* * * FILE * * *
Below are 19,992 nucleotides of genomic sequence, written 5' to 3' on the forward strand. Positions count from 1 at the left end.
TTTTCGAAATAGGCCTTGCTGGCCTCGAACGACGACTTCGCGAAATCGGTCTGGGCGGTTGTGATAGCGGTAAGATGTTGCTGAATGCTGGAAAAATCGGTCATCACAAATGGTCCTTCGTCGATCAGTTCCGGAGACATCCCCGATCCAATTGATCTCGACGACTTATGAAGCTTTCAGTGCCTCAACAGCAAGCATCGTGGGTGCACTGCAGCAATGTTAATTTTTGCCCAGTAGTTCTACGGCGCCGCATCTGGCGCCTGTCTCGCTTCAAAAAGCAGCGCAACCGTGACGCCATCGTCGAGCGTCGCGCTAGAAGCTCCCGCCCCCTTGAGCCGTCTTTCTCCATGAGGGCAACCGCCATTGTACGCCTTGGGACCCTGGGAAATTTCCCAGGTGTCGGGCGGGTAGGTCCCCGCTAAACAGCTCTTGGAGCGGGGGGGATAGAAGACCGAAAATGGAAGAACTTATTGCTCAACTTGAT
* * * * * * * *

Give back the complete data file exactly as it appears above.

Below are 19,992 nucleotides of genomic sequence, written 5' to 3' on the forward strand. Positions count from 1 at the left end.
TTTTCGAAATAGGCCTTGCTGGCCTCGAACGACGACTTCGCGAAATCGGTCTGGGCGGTTGTGATAGCGGTAAGATGTTGCTGAATGCTGGAAAAATCGGTCATCACAAATGGTCCTTCGTCGATCAGTTCCGGAGACATCCCCGATCCAATTGATCTCGACGACTTATGAAGCTTTCAGTGCCTCAACAGCAAGCATCGTGGGTGCACTGCAGCAATGTTAATTTTTGCCCAGTAGTTCTACGGCGCCGCATCTGGCGCCTGTCTCGCTTCAAAAAGCAGCGCAACCGTGACGCCATCGTCGAGCGTCGCGCTAGAAGCTCCCGCCCCCTTGAGCCGTCTTTCTCCATGAGGGCAACCGCCATTGTACGCCTTGGGACCCTGGGAAATTTCCCAGGTGTCGGGCGGGTAGGTCCCCGCTAAACAGCTCTTGGAGCGGGGGGGATAGAAGACCGAAAATGGAAGAACTTATTGCTCAACTTGAT